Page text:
Figure 2: Expression profile of proteins related to mitochondria-mediated apoptosis in keloid fibroblasts. (A) Expression of apoptotic proteins in keloid tissue by IHC (n=3-6). Bar, 10μm. (B) Expression of pro-apoptotic proteins (caspase3, caspase9, CYT-C, BAX) was significantly increased in response to miR-21 inhibitor. In contrast, the expression of anti-apoptotic protein BCL-2 was decreased (n=3-6). (C) Inhibition of miR-21 tended to induce an overall shift of apoptotic proteins. To the contrary, mimic miR-21 inhibited apoptosis in normal fibroblasts (n=3-6); **p< 0.01; *p<0.05. Data are represented as mean ± SD.

MiR-21 regulated expression of components for mitochondrial apoptosis pathway

Western blot assay was used to measure the expression of pro- and anti-apoptotic proteins in KF (Figure 2B). Compared with INC group, the expression of pro-apoptotic proteins (caspase3, caspase9, CYT-C, BAX) in mitochondria was significantly increased in response to miR-21 inhibitor. In contrast, the expression of anti-apoptotic protein BCL-2 was decreased. Thus, we demonstrated an inhibitory effect of miR-21 on mitochondrial apoptosis in KF. This naturally led us to explore whether overexpression of miR-21 in normal fibroblasts could block apoptosis. We transfected normal fibroblasts with miR-21 mimic, NC, miR-21 inhibitors and INC. In normal fibroblasts, miR-21 had similar effect on mitochondrial apoptosis as shown in Figure 2C. These data indicated that miR-21 could contribute to anti-apoptosis in KF.

MiR-21 modified mitochondrial fission and membrane potential (MMP) in KF

Mitochondrial fission can mediate apoptosis by leading to a decrease in MMP, which is an early sign of mitochondrial-mediated apoptosis. In our study, MMP was detected by JC-10 assay. Overexpression of miR-21 was accompanied by a decrease in mitochondrial fission (Figure 3B) whereas increased MMP (Figure 3A). As expected, inhibition of miR-21 increased mitochondrial fission (Figure 3B), followed by a marked decrease in MMP (Figure 3A, p<0.001). This indicated that miR-21 could inhibit early mitochondrial-mediated apoptosis pathway.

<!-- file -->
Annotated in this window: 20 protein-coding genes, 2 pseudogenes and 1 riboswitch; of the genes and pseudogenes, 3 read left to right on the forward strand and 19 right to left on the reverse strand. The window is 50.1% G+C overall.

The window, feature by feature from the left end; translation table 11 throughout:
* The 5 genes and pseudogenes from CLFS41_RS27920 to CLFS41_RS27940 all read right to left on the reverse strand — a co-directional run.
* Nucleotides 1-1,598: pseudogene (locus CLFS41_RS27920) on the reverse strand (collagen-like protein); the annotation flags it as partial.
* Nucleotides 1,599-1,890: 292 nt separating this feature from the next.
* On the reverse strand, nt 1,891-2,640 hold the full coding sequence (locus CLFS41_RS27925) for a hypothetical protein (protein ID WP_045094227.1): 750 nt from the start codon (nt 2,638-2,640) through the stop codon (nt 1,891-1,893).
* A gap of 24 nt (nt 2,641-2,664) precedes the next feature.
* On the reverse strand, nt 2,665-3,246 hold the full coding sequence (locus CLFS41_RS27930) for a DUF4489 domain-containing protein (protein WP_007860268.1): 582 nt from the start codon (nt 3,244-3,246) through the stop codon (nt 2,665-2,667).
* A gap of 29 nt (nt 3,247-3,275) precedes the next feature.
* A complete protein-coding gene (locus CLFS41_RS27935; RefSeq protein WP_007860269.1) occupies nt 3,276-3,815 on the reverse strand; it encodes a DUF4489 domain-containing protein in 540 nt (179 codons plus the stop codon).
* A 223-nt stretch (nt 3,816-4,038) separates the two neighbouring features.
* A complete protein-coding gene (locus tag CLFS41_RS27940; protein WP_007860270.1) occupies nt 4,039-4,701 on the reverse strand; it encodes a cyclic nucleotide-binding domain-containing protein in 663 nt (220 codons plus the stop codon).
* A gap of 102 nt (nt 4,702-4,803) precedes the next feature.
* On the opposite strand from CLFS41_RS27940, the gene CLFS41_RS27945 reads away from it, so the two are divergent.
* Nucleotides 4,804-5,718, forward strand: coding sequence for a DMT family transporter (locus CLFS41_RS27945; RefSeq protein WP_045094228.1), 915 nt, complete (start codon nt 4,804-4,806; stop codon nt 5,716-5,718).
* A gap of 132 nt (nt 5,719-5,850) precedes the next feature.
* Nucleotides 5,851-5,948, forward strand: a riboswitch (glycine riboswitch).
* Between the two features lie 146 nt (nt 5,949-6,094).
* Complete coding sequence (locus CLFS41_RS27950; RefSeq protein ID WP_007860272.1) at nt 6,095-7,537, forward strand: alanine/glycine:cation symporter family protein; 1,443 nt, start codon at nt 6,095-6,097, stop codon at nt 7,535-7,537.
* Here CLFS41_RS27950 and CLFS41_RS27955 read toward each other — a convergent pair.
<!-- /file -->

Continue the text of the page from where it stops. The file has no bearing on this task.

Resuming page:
Figure 3:

Figure 3: (A) Measurement of mitochondrial membrane potential (MMP) (n=4-6). After 12 hours, MMP was detected by JC-10 assay. MMP was decreased in response to inhibition of miR-21, compared with INC. To the contrary, mimic miR-21 inhibited apoptosis by attenuating the decline of MMP. Percentages of J-aggregates (red) and J-monomers (green) were shown in the histogram. Green J-monomers were accumulated in the mitochondria with a low potential; by contrast, red J-aggregates were accumulated in the mitochondria with a high potential. Bar, 25μm. (B) Mitochondria were stained by Mito Tracker® Deep Red FM (left panel). Bar, 25μm. Those cells with fragmented mitochondria were counted (right panel) (n=6); ***p<0.001; **p< 0.01. Data are represented as mean ± SD.

MiR-21 inhibits apoptosis in KF

Furthermore, we performed immunofluorescence to analyze the effect of miR-21 on apoptosis by conducting TUNEL assay. Overexpression of miR-21 attenuated terminal deoxyribonucleotidyl transferase-mediated dUTP nick end labeling (TUNEL) positive cells. While, inhibition of miR-21 increased TUNEL positive cells (Figure 4). The results suggested that miR-21 inhibited cell apoptosis while inhibition of miR-21 induced apoptosis in KF

Cell apoptosis evaluated by TUNEL assay after transfection for 24 hours (n=4-5).

Figure 4: Cell apoptosis evaluated by TUNEL assay after transfection for 24 hours (n=4-5). Transient transfection of miR-21 inhibitor induces apoptosis in keloid fibroblasts, opposite to the effect of miR-21 mimic. Bar, 25μm; **p<0.01; *p<0.05. Data are represented as mean ± SD.

MiR-21 induces resistance to oxidative stress in KF